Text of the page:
mjj (flemmings) wrote,
mjj
flemmings

Architects-- enemies of humanity

I have been in some immensely stupidly designed places; I have been in buildings whose main purpose is clearly to keep people out (Robarts Library, I *am* looking at you) or confuse them utterly (any major airport in the world) or make them realize the insignificance of their ant-like existence when they can't even find the exit without going down two flights of stairs and asking directions (Shibuya Station shudder moan.)

I have never been in a store that combined all the above features until yesterday. (Not even Honest Ed's. Honest Ed's merely needs signage to be comprehensible. It doesn't have it for the obvious reason.) Blahblahs at St. Clair and sort-of Bathurst, you fail utterly.

This place is purportedly a supermarket. Its single roadside entrance is cleverly concealed under the banner for the photo store, one of many large signs, none of which are for Loblaws proper. On entering you're in a tiny entry space and must at once make two right turns, passing through a small bakery and coffee section with no supermarket in sight. You then come to a moving sidewalk that goes up to the second floor. Arriving at the second floor you find yourself in a football field of greengrocery. This is fine if you want veg but I'd never buy my veg from Blahblahs. Where are the dry goods?

Ah, for *those* you must traverse the football field to its far corner, round the wall there, and *then* a second football field of aisles opens before you. I'm accustomed to Blahblahs' idiosyncratic shelving policy from my local version of same (which doesn't have the *room* to stock my soy powder breakfast shake, is why I'm here up the hill.) I still must make my way through the organic section, which doesn't have soy powder, and the meal supplement section, which has the wrong kind of soy powder, and ask a clerk where this eminently forgettably named stuff hides out. Ah! It's in the diet section! Obviously. Those vitamins and minerals aren't meal replacements, they're diet aids.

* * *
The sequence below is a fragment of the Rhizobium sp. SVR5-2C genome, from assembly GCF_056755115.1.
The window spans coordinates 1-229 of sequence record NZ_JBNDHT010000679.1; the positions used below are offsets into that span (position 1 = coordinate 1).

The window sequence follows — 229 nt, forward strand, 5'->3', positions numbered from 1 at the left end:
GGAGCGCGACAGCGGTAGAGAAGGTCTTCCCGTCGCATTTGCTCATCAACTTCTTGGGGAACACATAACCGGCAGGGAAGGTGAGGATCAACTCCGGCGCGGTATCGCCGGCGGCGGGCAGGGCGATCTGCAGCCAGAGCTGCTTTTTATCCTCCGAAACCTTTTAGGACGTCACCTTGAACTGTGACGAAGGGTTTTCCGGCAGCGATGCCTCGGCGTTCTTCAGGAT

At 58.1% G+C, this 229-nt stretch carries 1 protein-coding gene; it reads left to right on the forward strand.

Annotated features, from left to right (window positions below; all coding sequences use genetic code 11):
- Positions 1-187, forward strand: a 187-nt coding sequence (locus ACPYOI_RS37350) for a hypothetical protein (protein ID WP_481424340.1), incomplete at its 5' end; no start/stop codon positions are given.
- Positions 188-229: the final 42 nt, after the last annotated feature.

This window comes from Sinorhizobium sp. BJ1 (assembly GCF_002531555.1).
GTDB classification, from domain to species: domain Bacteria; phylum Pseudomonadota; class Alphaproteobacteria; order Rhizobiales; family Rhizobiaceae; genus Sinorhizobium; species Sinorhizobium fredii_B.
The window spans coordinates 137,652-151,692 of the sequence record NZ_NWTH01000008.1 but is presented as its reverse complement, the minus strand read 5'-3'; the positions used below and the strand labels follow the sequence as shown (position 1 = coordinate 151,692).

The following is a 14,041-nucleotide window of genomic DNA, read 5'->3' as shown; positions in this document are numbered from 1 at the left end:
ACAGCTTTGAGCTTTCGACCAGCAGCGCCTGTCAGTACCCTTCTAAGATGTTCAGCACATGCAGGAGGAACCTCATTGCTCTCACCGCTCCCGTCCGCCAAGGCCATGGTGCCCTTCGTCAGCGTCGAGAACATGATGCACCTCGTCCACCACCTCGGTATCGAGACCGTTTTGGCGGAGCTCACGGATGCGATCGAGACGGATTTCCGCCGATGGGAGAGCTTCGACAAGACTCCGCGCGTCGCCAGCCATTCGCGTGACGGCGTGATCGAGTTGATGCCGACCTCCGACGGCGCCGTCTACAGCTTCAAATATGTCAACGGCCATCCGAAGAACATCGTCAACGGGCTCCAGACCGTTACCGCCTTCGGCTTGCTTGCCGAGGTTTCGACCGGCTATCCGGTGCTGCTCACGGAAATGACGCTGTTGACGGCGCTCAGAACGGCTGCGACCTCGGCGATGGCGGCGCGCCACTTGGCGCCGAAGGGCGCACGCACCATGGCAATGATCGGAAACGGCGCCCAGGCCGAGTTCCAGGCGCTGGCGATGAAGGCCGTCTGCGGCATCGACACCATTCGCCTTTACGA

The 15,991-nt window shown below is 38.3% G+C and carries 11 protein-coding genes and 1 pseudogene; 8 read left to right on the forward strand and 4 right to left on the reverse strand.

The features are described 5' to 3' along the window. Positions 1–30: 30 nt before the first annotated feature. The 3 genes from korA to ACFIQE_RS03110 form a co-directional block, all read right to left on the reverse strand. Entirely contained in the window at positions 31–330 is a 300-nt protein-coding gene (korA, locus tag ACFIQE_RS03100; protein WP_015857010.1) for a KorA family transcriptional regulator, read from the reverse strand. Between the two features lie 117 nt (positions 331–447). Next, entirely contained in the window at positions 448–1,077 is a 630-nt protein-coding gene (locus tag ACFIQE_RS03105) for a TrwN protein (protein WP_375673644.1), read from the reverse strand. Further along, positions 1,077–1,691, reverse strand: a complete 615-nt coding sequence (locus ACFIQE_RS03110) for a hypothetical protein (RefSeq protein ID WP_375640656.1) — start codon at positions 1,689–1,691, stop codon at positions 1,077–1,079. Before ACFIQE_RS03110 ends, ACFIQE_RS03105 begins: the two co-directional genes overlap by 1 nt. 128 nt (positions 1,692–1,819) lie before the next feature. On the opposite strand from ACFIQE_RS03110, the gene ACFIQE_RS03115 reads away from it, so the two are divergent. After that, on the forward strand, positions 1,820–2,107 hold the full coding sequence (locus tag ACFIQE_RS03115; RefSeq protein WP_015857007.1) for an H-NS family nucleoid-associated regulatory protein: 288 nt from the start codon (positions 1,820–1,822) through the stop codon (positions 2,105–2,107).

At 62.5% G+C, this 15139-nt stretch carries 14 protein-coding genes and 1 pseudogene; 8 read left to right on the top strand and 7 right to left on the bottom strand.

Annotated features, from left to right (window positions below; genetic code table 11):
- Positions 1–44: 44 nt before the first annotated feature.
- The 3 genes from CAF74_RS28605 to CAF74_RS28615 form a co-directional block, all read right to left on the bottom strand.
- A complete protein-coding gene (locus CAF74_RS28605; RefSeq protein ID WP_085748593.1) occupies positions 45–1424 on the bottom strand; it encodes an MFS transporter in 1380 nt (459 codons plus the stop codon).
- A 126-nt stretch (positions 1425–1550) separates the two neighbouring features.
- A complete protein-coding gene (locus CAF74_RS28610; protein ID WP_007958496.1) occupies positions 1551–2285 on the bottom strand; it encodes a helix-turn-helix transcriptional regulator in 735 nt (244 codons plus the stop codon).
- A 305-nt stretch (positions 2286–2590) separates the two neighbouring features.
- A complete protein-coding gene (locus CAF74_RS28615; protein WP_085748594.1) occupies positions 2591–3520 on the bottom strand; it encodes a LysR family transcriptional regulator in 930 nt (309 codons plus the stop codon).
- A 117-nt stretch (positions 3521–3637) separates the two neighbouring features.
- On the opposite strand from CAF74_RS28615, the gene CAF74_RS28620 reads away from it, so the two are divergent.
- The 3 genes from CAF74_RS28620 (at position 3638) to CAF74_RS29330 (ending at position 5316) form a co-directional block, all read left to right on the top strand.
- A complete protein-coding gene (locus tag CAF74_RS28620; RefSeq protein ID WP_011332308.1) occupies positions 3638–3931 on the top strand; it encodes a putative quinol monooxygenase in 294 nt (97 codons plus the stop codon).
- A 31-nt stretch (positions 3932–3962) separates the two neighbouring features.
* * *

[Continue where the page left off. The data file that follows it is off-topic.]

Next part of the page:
I can only assume there's a grand royal entrance on the parking lot side for those who come in their cars. I didn't see it. And if there is, screw you again, Blahblahs. Your carbon footprint dirties Toronto's skies.

At least there are bike posts on the St Clair side. Pausing only to dodge cars turning left from St Clair, cars turning right, cars heading straight to that little street that goes nowhere, and streetcars preparing to descend the ramp into the station, I mount my bicycle and pedal away to civilization at the foot of the hill. Coming up, I noted the region houses sporting lawn signs saying Shop on St Clair!, evidently a move to keep local businesses alive. Fat bloody chance, man.
Tags: rl_09
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